Chocoholic’s Triple-layer Chocolate Cake recipe

{Chocoholic’s triple-layer chocolate cake recipe} This is my ultimate chocoholic’s chocolate cake creation. A triple-layer chocolate cake dressed in mocha ganache frilled with milk chocolate shards and topped with caramelised hazelnuts and chocolate pastille roses. The trickiest must be the caramelised hazelnuts, only because things could get very messy! And cooled caramel is a bit of a pain at clean up. I like to bring my pans and pots to a boil to ease the work of cleaning up. Just be very careful working with hot caramel and heated baking trays, pans and pots. Having said that, I find chocolate to be the best fool-proof cake. Few people I know don’t love chocolate cake!

I’m always inspired by chocolate. It’s the ubiquitous luxe dessert and always a must on my hubby’s birthday, just because I know he’ll always love it. He shows this by taking a bite then letting his eyes roll to the back of his head. A big smile of appreciation and his delighted look of absolute approval tells me I’ve reaffirmed my status as his domestic goddess. Hah. This was another cake I made for his birthday. Another candle was lighted, a wish whispered in closed eyes and amidst the kids’ excited giggles, my good man C blew out the candle as we applaused in glee. What’s a birthday without a to-die-for cake in our household…


To make and assemble a Chocoholic Ultimato Cake of your own, you ought to use your favourite favourite chocolate cake concoctions. Mine was triple-layered but a double or single is fine as well. The main thing is to dress it up for the wow factor. If you haven’t got your own fave, the following is my somewhat altered, abridged version of Donna Hay’s Chocolate Mud Cake recipe, a wickedly decadent recipe in itself but doubly wicked once paired with my rice chocolate icing. Wicked on the waistline but heavenly in the mouth…if you’re trying out this recipe, always try to spend a little more on getting good quality baking chocolate. It really blankets the final fudgey taste like nothing else can. I like to use Plaistowe 70% Premium Dark Chocolate for mine.It is a recipe for double layers only. You’ll have to double it for extra layers.

Besides the caramel coated hazelnuts, I’ve decorated it using chocolate pastillage roses (dries harder than gum paste; but can be substituted by chocolate fondant), edible gold paint and lined its edges with some cracked milk chocolate shards. I constructed those out of melting chocolate then sandwiching it between two sheets of baking paper then letting it set hard in the fridge.

375g butter, softened at room temp
2 C brown sugar
3 eggs
2 C plain flour; sifted
1/2 tsp baking powder
2/3 C cocoa powder, sifted twice
200g dark chocolate, melted (can be substituted for milk chocolate if preferred)
3/4 C milk
Chocoholic Ultimo Cake
1. Have your oven heated to 160 degrees. Beat the butter and sugar for 8-10 min until light and creamy. Gradually add eggs (1 at a time), beat well.

2. Fold in the sifted flour, baking powder, cocoa and melted chocolate and stir in the milk.

3. Spoon the batter into a 22cm (8 1/2″) round cake tin lined with non-stick baking paper. Bake for 65-75 min or till done (tested with a skewer).

4. Cool in the tin. If serving without fudge glaze icing, dust with cocoa and serve on its own or with cream.

A handful of hazelnuts, toasted lightly and skinned
3 C sugar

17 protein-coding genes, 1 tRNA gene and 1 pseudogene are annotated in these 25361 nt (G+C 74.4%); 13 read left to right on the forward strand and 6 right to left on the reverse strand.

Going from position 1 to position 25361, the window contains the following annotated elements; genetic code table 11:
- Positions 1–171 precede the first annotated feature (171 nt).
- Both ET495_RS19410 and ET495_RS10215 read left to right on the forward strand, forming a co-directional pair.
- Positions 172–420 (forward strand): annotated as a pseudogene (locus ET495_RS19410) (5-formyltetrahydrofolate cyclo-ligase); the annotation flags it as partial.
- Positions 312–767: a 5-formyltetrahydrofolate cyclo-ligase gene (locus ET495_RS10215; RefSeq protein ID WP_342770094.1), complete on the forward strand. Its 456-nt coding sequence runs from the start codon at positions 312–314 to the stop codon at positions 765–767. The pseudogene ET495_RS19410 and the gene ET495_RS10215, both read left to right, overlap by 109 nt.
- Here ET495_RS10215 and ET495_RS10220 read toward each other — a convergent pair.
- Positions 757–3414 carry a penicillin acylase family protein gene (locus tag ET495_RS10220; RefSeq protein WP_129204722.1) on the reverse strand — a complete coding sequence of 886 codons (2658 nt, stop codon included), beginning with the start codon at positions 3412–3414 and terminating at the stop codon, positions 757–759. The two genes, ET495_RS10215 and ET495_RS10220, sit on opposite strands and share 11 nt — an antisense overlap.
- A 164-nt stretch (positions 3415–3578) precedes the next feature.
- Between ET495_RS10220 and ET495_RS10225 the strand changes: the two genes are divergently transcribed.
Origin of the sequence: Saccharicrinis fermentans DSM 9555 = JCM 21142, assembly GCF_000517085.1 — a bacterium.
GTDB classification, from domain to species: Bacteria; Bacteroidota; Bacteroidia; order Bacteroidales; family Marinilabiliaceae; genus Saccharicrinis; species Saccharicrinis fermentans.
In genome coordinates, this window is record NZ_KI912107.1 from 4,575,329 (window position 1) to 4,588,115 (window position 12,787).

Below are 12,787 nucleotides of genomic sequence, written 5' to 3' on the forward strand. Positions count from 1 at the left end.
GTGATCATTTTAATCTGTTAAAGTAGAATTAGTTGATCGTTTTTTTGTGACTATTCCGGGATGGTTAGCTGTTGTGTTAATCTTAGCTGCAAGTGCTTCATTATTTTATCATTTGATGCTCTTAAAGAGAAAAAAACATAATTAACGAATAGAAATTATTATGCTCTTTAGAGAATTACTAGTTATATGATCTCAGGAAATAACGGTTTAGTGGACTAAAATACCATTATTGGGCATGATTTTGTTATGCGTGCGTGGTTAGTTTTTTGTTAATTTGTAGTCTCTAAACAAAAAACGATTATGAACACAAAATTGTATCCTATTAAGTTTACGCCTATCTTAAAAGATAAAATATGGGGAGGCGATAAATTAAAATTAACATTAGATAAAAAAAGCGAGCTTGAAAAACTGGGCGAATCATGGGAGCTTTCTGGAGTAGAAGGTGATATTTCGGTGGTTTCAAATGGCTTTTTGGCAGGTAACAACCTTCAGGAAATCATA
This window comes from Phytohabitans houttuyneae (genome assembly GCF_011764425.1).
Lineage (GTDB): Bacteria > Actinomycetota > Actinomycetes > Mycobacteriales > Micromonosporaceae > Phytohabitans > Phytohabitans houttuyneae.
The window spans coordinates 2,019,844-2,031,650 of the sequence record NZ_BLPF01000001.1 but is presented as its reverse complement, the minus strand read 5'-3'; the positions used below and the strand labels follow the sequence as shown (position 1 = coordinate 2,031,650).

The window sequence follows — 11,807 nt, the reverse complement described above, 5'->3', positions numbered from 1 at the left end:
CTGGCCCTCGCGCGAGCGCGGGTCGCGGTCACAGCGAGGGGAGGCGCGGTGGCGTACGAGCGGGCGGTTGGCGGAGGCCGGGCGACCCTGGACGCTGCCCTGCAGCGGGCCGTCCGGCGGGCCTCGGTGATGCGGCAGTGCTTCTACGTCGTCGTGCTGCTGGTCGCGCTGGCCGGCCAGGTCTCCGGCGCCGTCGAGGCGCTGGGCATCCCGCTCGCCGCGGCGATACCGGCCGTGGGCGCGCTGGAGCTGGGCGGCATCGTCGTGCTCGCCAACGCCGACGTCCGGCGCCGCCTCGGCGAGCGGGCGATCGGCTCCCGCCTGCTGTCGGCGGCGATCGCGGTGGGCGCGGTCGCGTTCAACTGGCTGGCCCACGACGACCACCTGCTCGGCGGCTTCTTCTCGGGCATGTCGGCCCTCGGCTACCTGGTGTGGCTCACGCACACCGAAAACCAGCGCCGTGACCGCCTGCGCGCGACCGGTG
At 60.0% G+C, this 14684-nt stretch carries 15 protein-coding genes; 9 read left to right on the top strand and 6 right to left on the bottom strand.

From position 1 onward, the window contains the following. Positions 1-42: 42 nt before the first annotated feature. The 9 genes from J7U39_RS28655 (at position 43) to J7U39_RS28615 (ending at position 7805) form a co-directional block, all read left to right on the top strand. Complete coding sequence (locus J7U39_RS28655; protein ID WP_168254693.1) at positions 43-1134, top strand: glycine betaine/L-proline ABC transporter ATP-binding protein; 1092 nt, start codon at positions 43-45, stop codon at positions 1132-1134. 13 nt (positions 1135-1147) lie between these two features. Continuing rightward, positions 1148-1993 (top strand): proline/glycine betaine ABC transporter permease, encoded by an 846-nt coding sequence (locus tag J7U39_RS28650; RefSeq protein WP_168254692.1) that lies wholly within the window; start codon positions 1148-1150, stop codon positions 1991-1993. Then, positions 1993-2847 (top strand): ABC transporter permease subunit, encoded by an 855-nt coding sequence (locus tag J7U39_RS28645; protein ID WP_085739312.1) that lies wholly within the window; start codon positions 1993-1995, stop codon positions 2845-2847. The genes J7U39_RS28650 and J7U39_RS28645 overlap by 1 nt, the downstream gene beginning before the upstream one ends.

3/4 C water

Stack a few pots above on your countertop and a baking tray resting above the tallest pot. Line the countertop with parchment or ‘baking paper’ as we call it in Australia and reserve some wooden skewers to skewer the top of the nuts for dipping. Simply stick the skewer into the top of each hazelnut by a fraction of an inch. Dip the nut into the caramel, let the excess run off, and set the caramel coated nut on the parchment to dry. Remove the skewer once the caramel hardens.


Heat sugar and the water in a heavy saucepan over medium heat, stirring occasionally, until sugar is dissolved and syrup turns clear. Stop stirring; cook until syrup comes to a boil, washing down sides of pan with a wet pastry brush to prevent crystals from forming. Continue to boil, gently swirling occasionally, until mixture to amber in colour. Remove from stove to stop the cooking; let stand until thickened, about 5-10 minutes. (To test: Dip a skewer in caramel and lift a few inches; if a thick drip slowly forms and holds a string, the caramel is ready.) Dip a skewered hazelnut into caramel, letting excess drip back into pan. When dripping syrup becomes a thin string, secure opposite end of skewer with scotch tape on the baking tray stacked on top of your tallest stacked pot. Repeat with remaining hazelnuts. (If caramel hardens before all hazelnuts have been dipped, rewarm it over low heat.) Let stand until caramel string has hardened, about 5 minutes; break each string to desired length. Carefully remove skewers. You should try to use them on the same day or store uncovered at room temperature until ready to decorate your dessert.


2 C icing sugar, sifted finely
120g butter, softened
1 tsp vanilla extract
200g dark chocolate, melted
1/2 TB Cointreau ( or any other orange liquer)
1/2 TB milk


Slice cake into half when it has cooled completely. In a large bowl, using an electric whisker set at low speed, beat the icing sugar with the softened butter,and the vanilla extract and orange liquer till they are all well mixed. Add the melted chocolate (slightly cooled), beat everything together until light and fluffy. Apply half the glaze to the top of one half of the mud cake, then sandwich the other half on top of the glazed half. Continue to glaze the top of the whole cake including the edges till the whole cake is covered in the glaze. Let the icing set (it will become firm to the touch) and refrigerate the cake till fully set.

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